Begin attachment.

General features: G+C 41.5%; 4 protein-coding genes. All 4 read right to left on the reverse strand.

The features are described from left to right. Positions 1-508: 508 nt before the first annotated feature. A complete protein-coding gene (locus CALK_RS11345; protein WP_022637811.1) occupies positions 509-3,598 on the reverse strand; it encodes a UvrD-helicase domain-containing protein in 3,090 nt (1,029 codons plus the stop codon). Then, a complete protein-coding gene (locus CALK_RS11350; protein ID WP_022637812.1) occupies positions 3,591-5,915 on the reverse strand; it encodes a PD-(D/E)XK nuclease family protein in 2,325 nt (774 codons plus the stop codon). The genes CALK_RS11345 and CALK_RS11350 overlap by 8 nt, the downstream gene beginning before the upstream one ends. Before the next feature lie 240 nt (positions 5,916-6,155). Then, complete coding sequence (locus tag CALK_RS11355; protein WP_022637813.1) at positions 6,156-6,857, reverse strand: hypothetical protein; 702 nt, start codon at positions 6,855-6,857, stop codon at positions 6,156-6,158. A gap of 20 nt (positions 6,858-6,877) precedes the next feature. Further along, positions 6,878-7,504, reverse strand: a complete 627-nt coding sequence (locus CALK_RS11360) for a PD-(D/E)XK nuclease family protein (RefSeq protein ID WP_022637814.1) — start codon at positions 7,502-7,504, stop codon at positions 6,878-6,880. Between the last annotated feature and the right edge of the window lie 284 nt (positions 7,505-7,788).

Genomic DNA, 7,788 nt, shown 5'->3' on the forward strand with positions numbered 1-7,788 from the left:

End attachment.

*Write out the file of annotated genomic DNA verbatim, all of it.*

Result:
General features: G+C 41.5%; 4 protein-coding genes. All 4 read right to left on the reverse strand.

The features are described from left to right. Positions 1-508: 508 nt before the first annotated feature. A complete protein-coding gene (locus CALK_RS11345; protein WP_022637811.1) occupies positions 509-3,598 on the reverse strand; it encodes a UvrD-helicase domain-containing protein in 3,090 nt (1,029 codons plus the stop codon). Then, a complete protein-coding gene (locus CALK_RS11350; protein ID WP_022637812.1) occupies positions 3,591-5,915 on the reverse strand; it encodes a PD-(D/E)XK nuclease family protein in 2,325 nt (774 codons plus the stop codon). The genes CALK_RS11345 and CALK_RS11350 overlap by 8 nt, the downstream gene beginning before the upstream one ends. Before the next feature lie 240 nt (positions 5,916-6,155). Then, complete coding sequence (locus tag CALK_RS11355; protein WP_022637813.1) at positions 6,156-6,857, reverse strand: hypothetical protein; 702 nt, start codon at positions 6,855-6,857, stop codon at positions 6,156-6,158. A gap of 20 nt (positions 6,858-6,877) precedes the next feature. Further along, positions 6,878-7,504, reverse strand: a complete 627-nt coding sequence (locus CALK_RS11360) for a PD-(D/E)XK nuclease family protein (RefSeq protein ID WP_022637814.1) — start codon at positions 7,502-7,504, stop codon at positions 6,878-6,880. Between the last annotated feature and the right edge of the window lie 284 nt (positions 7,505-7,788).

Genomic DNA, 7,788 nt, shown 5'->3' on the forward strand with positions numbered 1-7,788 from the left: